The whole 30 what, you ask?
Well, days. In short.
Spouse and I do this thing about once a month where we say, “Okay. That’s it. We’re changing how we eat. Period! It’s happening! DID YOU HEAR ME? IT IS HAPPENING!”
And then it doesn’t happen, because we are poor and end up buying what’s cheap or forgetting to make sure there’s food in the house so we resort to frozen pizzas and more queso dip than any human body should consume.
Seriously, if you analysed our hair, you might find that we are made 43% of queso.
And here’s the thing. For months, my migraines have been getting more frequent. Unbearable. Last time I had one, Spouse had to relocate to the living room to sleep because I was curled up in the fetal position with my fingers digging into my scalp, whimpering into my pillow at four in the morning. And that was after he was the lovely Spouse he is and spent about a half an hour giving me a scalp massage. (Which usually helps. Not so much during this last one.)
In addition to that, both of us have surpassed that unhappy boundary of The Scale. Which is to say, The Scale has begun showing us numbers we never wanted to see — ever. And the pounds won’t come off. Even when counting calories, even when I was running 5-7 days a week for 30-40 minutes at a time and counting calories.
My brain was already trundling around to an idea I always felt was truth for me but have relinquished in favour of what others have told me — and that truth is that it starts with food. All health comes down to diet first and foremost. While I’ve read the studies where Professor Whatchamahoosit eats all his calories for the day in Twinkies and Swiss Rolls and doesn’t gain a pound, for me, I think my body needs to eat certain things to thrive.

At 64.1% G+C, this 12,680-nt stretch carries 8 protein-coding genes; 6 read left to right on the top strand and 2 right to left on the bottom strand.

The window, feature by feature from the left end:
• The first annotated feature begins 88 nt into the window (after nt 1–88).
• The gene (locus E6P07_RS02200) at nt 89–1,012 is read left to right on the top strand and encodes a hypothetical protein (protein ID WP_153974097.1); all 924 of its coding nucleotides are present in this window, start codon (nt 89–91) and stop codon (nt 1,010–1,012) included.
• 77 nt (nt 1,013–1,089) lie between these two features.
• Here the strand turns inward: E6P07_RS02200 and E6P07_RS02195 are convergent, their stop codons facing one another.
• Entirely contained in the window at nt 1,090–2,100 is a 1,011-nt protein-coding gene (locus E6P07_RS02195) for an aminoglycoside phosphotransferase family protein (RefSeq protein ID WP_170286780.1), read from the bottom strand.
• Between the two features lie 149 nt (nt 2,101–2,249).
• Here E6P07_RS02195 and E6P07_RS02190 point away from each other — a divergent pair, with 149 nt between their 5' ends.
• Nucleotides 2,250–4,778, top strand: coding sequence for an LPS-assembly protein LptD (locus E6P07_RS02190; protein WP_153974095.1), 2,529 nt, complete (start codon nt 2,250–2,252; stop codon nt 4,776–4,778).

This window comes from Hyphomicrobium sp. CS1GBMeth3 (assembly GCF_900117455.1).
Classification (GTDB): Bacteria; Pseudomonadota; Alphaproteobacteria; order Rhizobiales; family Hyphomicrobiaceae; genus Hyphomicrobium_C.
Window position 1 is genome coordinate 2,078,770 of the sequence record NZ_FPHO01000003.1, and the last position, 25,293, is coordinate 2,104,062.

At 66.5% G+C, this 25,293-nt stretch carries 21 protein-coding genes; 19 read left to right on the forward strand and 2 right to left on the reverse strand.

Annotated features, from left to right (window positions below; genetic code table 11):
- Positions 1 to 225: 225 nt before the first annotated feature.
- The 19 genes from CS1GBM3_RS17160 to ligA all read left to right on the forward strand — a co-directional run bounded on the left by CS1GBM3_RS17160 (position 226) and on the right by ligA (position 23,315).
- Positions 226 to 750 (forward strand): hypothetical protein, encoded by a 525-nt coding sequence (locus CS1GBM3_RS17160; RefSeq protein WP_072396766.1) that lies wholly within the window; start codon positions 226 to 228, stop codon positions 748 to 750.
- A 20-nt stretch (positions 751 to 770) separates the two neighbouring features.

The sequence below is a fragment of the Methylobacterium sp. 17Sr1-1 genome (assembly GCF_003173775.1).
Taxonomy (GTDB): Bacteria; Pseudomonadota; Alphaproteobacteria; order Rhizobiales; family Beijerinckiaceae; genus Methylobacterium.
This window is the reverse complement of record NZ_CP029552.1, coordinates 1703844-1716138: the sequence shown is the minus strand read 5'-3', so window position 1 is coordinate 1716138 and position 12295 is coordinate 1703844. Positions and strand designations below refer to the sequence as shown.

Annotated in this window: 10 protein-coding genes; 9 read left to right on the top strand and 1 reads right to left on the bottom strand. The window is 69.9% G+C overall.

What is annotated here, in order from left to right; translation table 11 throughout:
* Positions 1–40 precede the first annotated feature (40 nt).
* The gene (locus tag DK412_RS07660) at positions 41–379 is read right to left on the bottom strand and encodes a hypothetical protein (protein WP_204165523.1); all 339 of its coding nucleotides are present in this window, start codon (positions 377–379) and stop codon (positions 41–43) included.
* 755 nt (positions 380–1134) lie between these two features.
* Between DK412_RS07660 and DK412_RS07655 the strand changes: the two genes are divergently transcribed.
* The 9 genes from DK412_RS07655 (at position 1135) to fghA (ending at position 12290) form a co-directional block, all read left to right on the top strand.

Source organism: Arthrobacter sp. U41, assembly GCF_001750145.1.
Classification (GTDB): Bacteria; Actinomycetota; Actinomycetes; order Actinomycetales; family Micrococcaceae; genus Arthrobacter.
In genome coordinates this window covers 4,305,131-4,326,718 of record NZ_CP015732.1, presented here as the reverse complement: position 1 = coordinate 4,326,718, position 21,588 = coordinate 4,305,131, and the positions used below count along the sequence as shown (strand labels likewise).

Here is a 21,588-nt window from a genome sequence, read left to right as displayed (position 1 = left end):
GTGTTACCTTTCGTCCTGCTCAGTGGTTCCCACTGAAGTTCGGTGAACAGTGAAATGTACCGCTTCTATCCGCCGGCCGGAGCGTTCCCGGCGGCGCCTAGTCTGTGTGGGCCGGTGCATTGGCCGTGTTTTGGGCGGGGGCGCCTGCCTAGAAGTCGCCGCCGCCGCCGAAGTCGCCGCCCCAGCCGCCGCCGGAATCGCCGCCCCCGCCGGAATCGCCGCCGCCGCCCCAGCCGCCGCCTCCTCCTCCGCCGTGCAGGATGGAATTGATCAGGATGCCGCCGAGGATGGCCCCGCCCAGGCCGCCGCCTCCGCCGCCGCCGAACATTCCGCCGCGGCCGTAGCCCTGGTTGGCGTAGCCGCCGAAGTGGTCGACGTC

And that idea — It Starts With Food — happens to be the title of a book upon which the Whole 30 concept is based.
So Spouse and I have decided to undertake this endeavour and drastically shift our nutrition for 30 days. Because I love you all, I thought I’d share that journey with you.
The Whole 30 is rather complex, but the basic starting point is this:
Eat only whole, unprocessed (or minimally processed) meats, vegetables, fruits, nuts, seeds, and oils.
Of course, there’s always a “no” side — and that side is this:
-no chemicals like carageenan, MSG, etc.
-no added sugars or sweeteners
I like this idea because you can eat however much you want of the focus items. There’s no counting calories, but there IS a dramatic responsibility with this.
That responsibility does not absolve “slips” or “bad days.” The Whole 30 operates on the basis of total commitment and that the benefits of doing it will only manifest if you do it right.
They’re harsh about “cheat days” and “slipping.” In fact, they say flat out that unless you slip on a banana peel and your face lands in a box of Krispy Kremes, you’ve made your own choice to quit and start all over from scratch.
I think that’s what I need.
I need something that doesn’t coddle me when I decide a big slice of cheesecake is a good idea after I’ve already eaten a burger. I need something that will force me to own my nutrition choices. Because they’re right: every time I opt to eat a second bowl of Lucky Charms, it’s a not an accident akin to when our puppy piddles on the rug when we don’t take her out soon enough. It’s a choice.
So this month, Spouse and I are making a choice to commit to thirty days of a radical change in diet to see what happens.
Plus, a quasi-Paleo diet is pretty much what one could expect in a zombie apocalypse.
Stay tuned to see what’s going on with me through the end of the year.
Get every new post delivered to your Inbox
Join other followers